Indications of FFB
The main indications for FFB in cardiac patients were lung collapse (42/71), prolonged oxygen requirement (13/71), stridor (8/71), and suspected airway anomaly (6/71). Airway anomalies were suspected clinically on the basis of clinical features like noisy breathing, dysmorphism, and radiological abnormality. Three intraoperative bronchoscopies were performed to demonstrate resolution of airway abnormality during slide tracheoplasty. From the procedures that were done preoperatively (38), 21 procedures in 18 patients were done for persistent atelectasis, 7 for prolonged ventilation, 4 patients had stridor, and 6 patients were suspected to have airway anomalies. The common indications amongst postoperative patients were persistent atelectasis (20), persistent oxygen requirement (6), and stridor (4).
Definitive anomaly was detected in 49/71 procedures (69%) and 38 procedures had multiple findings. Tracheobronchomalacia was the most common airway anomaly encountered in 38% procedures (27/71), majority of which were diagnosed preoperatively (16/38). Tracheobronchitis was the most common bronchoscopy finding (51/71, 71.8%). The extrinsically compressed airway was seen in 16.9% of procedures (12/71) and 10/58 patients. Other airway anomalies detected were the abnormal branching of airway (9/71), vocal cord paresis (4/71), subglottic stenosis (4/71), two cases each of bronchus suis and laryngomalacia and one case of complete tracheal rings.
The causal relation between the bronchoscopy findings and indication of FFB was evaluated. Tracheobronchitis (33), tracheobronchomalacia (17), and extrinsic compression of bronchus (5) were responsible for persistent atelectasis in 42 patients. One case each of subglottic stenosis, vocal cord paresis, and tracheitis had stridor preoperatively, while postoperatively, stridor was encountered in three patients with subglottic stenosis, one with tracheitis and one with tracheobronchomalacia. A comparison of preoperative and postoperative bronchoscopic findings is shown in Table 3.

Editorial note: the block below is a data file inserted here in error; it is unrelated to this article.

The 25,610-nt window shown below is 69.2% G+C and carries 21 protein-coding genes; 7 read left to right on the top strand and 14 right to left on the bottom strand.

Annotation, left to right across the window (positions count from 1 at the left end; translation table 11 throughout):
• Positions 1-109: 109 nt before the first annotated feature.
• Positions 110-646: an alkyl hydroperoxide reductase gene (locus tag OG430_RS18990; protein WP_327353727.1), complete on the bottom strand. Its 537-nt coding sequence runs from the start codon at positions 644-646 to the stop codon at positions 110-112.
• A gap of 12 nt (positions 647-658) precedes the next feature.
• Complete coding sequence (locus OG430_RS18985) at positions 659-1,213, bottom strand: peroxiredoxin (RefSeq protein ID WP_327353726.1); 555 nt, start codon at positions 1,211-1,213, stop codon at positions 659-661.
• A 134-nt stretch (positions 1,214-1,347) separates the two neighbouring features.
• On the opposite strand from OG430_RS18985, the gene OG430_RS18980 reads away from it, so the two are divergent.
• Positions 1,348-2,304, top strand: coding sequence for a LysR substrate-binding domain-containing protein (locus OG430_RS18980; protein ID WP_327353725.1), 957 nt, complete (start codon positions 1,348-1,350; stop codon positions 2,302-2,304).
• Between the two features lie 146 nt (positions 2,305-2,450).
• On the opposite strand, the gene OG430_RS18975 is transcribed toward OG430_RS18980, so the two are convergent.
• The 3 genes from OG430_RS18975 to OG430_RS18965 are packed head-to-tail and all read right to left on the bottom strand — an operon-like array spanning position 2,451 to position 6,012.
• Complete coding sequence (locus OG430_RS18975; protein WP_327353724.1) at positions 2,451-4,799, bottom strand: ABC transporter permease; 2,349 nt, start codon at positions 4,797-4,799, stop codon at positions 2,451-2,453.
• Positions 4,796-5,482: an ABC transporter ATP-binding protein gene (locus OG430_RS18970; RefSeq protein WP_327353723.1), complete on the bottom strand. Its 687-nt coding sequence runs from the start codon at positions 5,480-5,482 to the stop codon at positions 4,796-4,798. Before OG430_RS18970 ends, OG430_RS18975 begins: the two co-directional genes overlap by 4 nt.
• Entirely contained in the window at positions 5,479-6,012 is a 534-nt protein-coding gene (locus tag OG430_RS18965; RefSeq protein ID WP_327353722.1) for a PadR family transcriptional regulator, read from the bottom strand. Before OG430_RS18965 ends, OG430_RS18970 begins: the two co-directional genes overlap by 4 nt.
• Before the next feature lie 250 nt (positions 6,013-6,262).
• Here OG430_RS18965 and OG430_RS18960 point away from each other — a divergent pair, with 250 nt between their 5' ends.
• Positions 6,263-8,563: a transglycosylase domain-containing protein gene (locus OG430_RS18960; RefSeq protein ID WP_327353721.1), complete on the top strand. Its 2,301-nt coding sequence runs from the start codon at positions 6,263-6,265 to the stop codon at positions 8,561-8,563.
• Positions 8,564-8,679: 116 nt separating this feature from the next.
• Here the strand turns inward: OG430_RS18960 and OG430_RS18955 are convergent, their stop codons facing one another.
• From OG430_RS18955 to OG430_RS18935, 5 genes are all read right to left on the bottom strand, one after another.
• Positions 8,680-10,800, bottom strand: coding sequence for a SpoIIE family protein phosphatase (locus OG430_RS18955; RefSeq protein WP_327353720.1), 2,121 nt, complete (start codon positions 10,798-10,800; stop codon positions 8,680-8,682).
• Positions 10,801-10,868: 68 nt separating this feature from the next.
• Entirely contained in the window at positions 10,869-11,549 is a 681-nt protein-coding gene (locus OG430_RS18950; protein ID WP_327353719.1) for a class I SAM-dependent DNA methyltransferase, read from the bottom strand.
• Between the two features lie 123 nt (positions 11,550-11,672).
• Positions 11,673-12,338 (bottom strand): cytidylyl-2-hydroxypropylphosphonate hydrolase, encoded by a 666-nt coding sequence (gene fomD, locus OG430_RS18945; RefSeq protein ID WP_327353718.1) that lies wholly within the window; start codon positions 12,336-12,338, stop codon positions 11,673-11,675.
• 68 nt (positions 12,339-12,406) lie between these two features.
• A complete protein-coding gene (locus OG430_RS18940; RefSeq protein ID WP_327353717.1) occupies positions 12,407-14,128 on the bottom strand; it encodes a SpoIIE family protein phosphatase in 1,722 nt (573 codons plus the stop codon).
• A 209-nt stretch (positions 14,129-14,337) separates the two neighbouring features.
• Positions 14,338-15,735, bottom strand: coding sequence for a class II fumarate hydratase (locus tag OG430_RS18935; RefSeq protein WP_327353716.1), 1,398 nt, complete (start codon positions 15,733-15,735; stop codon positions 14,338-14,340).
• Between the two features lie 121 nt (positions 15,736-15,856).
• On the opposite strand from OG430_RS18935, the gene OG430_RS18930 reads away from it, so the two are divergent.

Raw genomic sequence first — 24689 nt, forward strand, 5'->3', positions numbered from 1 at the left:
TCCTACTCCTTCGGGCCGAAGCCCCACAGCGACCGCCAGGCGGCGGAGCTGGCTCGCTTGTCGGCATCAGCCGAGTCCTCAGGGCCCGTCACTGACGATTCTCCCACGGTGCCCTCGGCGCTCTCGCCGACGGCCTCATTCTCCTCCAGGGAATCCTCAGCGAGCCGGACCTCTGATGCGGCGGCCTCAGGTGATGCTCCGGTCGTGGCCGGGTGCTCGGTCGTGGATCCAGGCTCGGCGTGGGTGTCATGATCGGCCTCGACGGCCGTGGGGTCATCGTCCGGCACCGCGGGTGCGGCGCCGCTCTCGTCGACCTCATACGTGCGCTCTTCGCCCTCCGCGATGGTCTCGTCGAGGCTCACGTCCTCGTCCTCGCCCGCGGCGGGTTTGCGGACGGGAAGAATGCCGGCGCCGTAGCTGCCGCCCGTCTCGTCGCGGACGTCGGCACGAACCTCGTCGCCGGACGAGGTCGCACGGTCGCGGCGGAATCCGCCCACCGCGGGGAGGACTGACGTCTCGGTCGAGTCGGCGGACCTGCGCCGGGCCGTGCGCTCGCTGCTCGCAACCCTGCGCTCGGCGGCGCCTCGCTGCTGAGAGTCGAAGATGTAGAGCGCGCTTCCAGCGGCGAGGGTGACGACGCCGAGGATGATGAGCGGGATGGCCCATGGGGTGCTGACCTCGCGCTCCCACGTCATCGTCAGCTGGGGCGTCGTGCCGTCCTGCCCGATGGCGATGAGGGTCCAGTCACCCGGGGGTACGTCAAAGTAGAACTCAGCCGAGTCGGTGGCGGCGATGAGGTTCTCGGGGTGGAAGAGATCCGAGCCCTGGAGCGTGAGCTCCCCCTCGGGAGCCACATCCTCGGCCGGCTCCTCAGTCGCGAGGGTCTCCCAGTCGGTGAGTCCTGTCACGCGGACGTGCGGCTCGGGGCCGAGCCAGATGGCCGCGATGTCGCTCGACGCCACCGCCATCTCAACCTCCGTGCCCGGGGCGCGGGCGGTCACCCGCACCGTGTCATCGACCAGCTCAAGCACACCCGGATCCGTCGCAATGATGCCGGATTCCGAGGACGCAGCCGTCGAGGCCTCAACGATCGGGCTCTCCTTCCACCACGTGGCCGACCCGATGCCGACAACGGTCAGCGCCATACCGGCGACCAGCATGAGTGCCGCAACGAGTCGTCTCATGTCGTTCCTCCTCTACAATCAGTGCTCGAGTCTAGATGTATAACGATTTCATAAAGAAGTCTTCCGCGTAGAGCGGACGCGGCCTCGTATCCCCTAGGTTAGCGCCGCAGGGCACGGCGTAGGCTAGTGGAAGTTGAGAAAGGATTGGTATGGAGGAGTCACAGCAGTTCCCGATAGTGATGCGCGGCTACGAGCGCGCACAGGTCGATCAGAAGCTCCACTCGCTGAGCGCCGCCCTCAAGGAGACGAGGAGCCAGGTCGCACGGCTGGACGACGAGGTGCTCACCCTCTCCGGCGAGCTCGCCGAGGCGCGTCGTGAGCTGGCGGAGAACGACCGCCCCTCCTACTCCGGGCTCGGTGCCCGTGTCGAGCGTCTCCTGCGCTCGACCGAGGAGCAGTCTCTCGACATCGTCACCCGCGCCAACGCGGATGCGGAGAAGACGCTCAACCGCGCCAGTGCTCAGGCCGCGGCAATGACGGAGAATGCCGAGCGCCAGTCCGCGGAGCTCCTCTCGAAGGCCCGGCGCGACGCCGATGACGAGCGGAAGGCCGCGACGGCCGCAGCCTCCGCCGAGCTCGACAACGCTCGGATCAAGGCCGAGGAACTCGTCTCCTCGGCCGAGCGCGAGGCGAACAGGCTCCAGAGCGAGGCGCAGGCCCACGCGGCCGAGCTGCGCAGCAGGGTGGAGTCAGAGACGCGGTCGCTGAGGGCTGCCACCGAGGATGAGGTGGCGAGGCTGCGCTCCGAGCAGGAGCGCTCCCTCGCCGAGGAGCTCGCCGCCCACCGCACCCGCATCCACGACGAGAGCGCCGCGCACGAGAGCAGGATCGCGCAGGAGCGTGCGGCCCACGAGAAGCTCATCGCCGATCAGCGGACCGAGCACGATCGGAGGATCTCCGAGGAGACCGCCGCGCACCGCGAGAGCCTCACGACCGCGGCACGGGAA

|Type of heart disease, n (%)|
|ACHD 25||CCHD 33|
|Left to right shunt||With high PBF|
|VSD||8||Persistent truncus arteriosus||1|
|Complete AV canal defect||2||TA||4|
|VSD + PDA + MS||1||DORV + VSD||2|
|VSD + PDA + PPHN||1||TA + VSD||1|
|Proximal AP Window||1||TA + PDA||1|
|VSD + Anm great vessels||3||DORV + COA + VSD|
|COA||6||HLHS + Anm great vessels||1|
|With low PBF|
|PA + dextrocardia||1|
ACHD, acyanotic CHD; VSD, ventricular septal defect; PDA, patent ductus arteriosus; AV, atrioventricular; MS, mitral stenosis; PPHN, persistent pulmonary hypertension, Anm, anomalous; COA, coarctation of aorta; AS, aortic stenosis; CCHD, cyanotic CHD; PBF, pulmonary blood flow; TAPVR, total anomalous pulmonary venous return; TA, tricuspid atresia; DORV, double outlet right ventricle; HLHS, hypoplastic left heart syndrome; TGA, transposition of great arteries; TOF, tetralogy of Fallot; PA, pulmonary atresia
Bronchoalveolar lavage was performed in 53 (74.6%) procedures and sent for cultures. Positive cultures were obtained in only 7/53 samples (13.2%). Acinetobacter species was grown in three, Pseudomonas aeruginosa in two, Klebsiella pneumoniae and Candida in one procedure each.
Flexible Fiber-optic Bronchoscopy—Guided Interventions